- We’ve had evidence that in the presence of Ashi, Jack’s hallucinations become far less aggressive (blue Jack in episode 3 vs in episode 4), or disappear entirely, so she’s positively affecting his mental health

- So much so that she is able to convince Jack out of committing suicide after 50 years of temptation

Shipping Jashi in General:

- It has become clear now that Ashi is an adult woman

- Jack and Ashi have obvious chemistry

- Both have risked their lives protecting each other

- They have saved each other’s lives

- They are a benefit to each other’s mental health

- There is no evidence that Jack is Ashi’s father

- There is no evidence of an abusive relationship (They were enemies in the beginning, and yes, Jack killed her sisters, but it was in self-defense, and Ashi understands that.)

- However you choose to see the age gap is arbitrary, not factual 

- Compared to many other ships, like those shipping a young girl with a hundred-year-old vampire or whatever, or shipping Jack with a literal ancient demon, Aku, Jashi is a super unproblematic ship


Jashi shippers have a very strong base for their ship that has proven to be mutually beneficial and pure. Whether it becomes canon or not, if you personally don’t like the ship for whatever reason, that’s fine, that’s your own opinion and you have a right to it. What you don’t have a right to is to attack the shippers, especially when there’s almost no reasonable argument against the Jashi ship.

I’m studying a bit more for my film exam today, but my god I’m just… laughing ??… looking at 1925′s Phantom of the Opera, dude, phantom looks terrifying as shit! 

The Mask didn’t even help to make him look less scary, it’s still creepy!? 

They did it right when it was put in the “Horror” genre, this would’ve indeed made me shit my pants if I saw this IRL

But now by 2004, we get this handsome fucker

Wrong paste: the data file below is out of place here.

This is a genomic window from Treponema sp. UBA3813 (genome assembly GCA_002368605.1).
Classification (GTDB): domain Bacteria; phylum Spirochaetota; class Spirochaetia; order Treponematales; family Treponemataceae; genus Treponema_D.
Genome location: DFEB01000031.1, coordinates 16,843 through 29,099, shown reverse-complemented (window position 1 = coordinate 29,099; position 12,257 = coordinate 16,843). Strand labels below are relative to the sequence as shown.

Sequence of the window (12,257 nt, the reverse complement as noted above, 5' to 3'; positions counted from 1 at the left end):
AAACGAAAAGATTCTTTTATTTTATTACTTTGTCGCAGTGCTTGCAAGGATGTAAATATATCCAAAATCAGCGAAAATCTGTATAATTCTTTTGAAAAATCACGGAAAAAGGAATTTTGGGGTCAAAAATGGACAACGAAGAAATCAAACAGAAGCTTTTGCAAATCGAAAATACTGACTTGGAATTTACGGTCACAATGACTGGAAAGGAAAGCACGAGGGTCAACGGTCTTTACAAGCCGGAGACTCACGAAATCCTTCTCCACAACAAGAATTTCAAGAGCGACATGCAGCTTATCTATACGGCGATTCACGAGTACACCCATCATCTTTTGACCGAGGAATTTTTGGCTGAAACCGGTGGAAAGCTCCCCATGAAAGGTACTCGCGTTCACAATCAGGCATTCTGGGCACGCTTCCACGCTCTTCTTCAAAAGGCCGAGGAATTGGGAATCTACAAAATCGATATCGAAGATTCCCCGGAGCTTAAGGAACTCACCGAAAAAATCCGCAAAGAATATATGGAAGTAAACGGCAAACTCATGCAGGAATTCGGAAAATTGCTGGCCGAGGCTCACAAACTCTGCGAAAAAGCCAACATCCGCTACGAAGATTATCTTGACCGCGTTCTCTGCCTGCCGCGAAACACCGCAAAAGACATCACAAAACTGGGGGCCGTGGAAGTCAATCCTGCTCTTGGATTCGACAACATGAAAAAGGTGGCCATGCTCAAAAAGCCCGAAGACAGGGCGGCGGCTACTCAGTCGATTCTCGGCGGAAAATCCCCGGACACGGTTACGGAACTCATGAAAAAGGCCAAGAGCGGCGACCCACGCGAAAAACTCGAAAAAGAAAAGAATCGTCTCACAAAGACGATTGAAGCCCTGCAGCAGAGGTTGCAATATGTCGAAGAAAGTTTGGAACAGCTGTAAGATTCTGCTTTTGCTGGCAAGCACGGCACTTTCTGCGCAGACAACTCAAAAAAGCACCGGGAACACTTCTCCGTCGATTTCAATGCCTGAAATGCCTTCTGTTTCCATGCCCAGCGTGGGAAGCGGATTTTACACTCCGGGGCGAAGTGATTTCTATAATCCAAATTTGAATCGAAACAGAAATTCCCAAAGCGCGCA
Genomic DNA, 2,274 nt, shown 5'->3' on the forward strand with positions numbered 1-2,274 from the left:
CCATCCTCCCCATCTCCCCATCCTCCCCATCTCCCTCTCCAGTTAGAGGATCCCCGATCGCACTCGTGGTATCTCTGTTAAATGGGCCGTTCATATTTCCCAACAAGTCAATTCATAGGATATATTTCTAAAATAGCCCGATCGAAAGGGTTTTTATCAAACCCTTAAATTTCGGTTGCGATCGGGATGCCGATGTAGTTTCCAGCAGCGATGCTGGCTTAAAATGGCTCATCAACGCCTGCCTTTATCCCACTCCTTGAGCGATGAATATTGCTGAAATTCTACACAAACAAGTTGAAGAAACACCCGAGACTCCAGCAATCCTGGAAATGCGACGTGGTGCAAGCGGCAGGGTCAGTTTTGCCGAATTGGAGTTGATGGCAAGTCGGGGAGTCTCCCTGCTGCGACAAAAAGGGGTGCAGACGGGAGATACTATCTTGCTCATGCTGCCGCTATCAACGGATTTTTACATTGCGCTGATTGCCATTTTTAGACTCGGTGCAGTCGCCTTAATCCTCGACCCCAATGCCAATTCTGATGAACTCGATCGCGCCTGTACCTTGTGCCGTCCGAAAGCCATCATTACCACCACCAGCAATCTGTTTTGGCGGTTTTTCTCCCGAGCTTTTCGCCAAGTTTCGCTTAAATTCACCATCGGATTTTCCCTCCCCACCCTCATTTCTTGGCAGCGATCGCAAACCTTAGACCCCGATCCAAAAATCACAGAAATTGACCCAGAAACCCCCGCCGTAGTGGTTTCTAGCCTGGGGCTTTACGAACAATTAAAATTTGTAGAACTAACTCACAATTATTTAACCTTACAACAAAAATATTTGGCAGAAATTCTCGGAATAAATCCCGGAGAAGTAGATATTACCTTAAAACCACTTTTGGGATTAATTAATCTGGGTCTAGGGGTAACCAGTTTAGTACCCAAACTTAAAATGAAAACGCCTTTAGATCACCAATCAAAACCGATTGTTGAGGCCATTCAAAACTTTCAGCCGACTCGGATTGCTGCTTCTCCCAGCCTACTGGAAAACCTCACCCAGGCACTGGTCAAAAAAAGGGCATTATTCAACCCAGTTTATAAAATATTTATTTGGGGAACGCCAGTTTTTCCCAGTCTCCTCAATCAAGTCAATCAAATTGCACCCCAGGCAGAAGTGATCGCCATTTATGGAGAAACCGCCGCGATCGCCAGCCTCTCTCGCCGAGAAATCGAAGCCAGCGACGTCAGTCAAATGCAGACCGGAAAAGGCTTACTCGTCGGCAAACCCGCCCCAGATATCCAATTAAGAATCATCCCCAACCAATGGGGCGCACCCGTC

I know we got more Phantom of the Opera movies that can still make the phantom look terrifying, but… I can’t handle laughing while comparing the first and latest versions of this dude lmao


a mostly alex-centric oxenfree playlist - a mesh of other playlists because i couldn’t find any i really liked. i will be adding songs to it as time goes on !

dead hearts - stars // substitution - silversun pickups // spaceman - the killers // turn this boat around - matt & kim // am/fm sound - matt & kim // ghosts of things to come - clint mansell & the kronos quartet // time alternate version, 2004 - ben folds // ocean breaths salty - modest mouse // call them brothers ft. only son - regina spektor // meet me in the woods - lord huron // this house is full of water - thrupence // the speak it mountains - gorillaz // dandelion - boards of canada // ghost - mystery skulls // always gold (acoustic version) - radical face // dear sister, your brother - meg lynch & talain blanchon // brother - mighty oaks // king and lionheart - of monsters and men // transistor radio - cloud cult // amy aka spent gladiator 1 - the mountain goats

anonymous asked:

So like, the whole girlhood gothic thing kind of struck a chord with me, and I want to maybe find out more about it. But like, where do I start? Are there any books you would say fit this concept particularly well? Anything else you would recommend?

Follow up to the question I just sent: I just wanted to say that I like the idea of girlhood being something dark and angry, something searching and restless and seething. And that’s not something I’ve really been able to find easily in media before? So I just thought you might have recs. Thanks for reading.

YOOO I GOT YOU COVERED BABE this is my fave thing to talk abt!!


• anything by gillian flynn, obviously. sharp objects and gone girl especially.
• dare me, the fever and the end of everything by megan abbott, again, obviously